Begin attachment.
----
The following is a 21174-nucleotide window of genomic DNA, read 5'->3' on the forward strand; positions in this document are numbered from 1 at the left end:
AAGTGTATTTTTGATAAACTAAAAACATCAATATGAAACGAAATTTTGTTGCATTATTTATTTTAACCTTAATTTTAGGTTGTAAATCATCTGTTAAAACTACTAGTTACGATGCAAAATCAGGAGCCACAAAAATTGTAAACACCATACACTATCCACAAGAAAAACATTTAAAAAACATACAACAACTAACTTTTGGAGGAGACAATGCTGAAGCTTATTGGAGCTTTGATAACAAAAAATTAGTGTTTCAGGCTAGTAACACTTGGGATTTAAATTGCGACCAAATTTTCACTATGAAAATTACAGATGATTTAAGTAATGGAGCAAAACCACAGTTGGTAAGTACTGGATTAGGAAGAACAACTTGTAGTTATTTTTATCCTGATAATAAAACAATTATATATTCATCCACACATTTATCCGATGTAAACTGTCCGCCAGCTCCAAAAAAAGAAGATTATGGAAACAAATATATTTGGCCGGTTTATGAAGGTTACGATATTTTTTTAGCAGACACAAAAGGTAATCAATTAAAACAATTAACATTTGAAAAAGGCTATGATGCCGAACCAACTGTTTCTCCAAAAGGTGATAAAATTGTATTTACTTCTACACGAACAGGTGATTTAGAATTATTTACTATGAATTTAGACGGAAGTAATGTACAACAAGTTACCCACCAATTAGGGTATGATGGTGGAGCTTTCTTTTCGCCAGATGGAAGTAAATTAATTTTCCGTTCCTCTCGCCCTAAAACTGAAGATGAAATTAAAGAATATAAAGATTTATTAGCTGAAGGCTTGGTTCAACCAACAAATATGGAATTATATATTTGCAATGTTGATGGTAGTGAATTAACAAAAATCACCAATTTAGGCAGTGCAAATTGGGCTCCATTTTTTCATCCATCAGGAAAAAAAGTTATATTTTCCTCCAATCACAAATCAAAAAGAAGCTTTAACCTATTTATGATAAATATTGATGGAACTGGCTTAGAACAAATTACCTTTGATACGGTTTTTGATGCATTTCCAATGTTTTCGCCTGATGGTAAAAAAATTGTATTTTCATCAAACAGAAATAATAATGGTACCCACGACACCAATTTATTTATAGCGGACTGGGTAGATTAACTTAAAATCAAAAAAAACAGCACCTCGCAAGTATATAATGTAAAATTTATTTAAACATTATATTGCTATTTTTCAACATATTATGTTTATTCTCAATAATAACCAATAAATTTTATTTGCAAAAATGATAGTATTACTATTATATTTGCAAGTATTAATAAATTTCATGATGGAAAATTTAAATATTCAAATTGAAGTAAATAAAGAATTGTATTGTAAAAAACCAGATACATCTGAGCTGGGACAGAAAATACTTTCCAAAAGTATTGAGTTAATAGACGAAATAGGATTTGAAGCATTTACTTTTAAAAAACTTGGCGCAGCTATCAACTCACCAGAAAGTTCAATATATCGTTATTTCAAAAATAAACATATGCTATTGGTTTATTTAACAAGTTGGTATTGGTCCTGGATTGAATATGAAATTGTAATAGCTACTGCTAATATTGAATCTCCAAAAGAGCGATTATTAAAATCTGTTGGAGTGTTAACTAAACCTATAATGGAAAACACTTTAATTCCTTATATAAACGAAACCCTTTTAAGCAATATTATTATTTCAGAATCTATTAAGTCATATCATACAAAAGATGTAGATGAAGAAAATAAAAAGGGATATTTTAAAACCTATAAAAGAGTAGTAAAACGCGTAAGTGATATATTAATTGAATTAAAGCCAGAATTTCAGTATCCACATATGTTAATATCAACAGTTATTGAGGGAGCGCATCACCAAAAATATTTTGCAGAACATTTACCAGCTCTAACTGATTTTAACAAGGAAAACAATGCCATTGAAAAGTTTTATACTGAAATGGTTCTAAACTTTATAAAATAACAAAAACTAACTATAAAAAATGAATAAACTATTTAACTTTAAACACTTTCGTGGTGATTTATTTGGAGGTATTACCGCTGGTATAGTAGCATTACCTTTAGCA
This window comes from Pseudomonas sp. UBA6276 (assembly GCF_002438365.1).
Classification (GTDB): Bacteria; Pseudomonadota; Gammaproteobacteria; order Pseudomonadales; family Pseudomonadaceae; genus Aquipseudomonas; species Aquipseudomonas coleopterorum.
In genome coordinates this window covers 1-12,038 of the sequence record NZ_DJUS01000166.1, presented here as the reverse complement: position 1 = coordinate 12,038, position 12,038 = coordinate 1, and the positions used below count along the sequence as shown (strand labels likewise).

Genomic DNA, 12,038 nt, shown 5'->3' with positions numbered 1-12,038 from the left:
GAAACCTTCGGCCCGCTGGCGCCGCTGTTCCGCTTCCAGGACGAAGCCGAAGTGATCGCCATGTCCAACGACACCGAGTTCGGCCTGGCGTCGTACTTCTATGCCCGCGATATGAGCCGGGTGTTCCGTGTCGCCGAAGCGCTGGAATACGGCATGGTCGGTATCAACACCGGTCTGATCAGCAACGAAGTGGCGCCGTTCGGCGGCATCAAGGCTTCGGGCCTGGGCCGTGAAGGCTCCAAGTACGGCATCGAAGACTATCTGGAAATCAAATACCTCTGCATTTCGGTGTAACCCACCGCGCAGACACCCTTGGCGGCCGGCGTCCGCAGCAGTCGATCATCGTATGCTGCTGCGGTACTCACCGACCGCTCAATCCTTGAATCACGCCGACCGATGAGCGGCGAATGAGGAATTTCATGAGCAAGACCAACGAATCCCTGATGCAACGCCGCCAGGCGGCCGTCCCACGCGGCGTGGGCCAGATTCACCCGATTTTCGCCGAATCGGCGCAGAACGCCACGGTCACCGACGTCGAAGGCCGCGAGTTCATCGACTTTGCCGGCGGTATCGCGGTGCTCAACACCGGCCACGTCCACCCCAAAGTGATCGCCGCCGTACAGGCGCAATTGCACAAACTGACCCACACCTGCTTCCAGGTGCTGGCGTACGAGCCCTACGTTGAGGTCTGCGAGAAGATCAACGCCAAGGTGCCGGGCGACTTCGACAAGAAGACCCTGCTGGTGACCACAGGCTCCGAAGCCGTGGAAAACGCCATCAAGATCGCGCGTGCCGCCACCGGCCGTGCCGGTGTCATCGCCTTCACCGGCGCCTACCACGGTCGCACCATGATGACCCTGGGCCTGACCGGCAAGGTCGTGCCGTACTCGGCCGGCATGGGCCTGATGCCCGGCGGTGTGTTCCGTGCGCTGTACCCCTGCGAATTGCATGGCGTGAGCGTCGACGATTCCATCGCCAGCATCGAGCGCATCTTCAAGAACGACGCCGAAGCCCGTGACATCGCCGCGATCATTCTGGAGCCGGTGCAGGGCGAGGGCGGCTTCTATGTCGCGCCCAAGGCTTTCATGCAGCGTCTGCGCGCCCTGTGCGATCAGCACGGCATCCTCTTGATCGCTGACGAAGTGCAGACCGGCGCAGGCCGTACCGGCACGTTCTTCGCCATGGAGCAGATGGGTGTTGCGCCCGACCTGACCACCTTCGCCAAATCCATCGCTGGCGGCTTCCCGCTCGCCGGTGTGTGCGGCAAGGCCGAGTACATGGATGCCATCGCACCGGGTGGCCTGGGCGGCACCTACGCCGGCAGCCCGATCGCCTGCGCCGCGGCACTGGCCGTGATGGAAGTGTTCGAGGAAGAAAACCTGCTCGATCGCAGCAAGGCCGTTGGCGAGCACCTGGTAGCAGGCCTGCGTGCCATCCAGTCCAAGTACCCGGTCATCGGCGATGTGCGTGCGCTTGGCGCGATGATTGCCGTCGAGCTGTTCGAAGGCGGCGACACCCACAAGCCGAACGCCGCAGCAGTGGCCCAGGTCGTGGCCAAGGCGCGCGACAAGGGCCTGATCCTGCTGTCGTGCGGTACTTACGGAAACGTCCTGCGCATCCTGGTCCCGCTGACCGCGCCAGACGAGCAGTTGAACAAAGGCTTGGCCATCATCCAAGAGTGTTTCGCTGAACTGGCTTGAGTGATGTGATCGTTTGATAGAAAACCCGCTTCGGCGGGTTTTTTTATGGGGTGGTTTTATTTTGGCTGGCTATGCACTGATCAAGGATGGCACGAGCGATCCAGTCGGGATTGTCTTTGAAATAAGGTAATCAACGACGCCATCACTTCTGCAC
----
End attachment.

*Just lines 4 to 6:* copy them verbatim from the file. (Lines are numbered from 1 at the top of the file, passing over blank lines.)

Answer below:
Classification (GTDB): Bacteria; Pseudomonadota; Gammaproteobacteria; order Pseudomonadales; family Pseudomonadaceae; genus Aquipseudomonas; species Aquipseudomonas coleopterorum.
In genome coordinates this window covers 1-12,038 of the sequence record NZ_DJUS01000166.1, presented here as the reverse complement: position 1 = coordinate 12,038, position 12,038 = coordinate 1, and the positions used below count along the sequence as shown (strand labels likewise).

Genomic DNA, 12,038 nt, shown 5'->3' with positions numbered 1-12,038 from the left: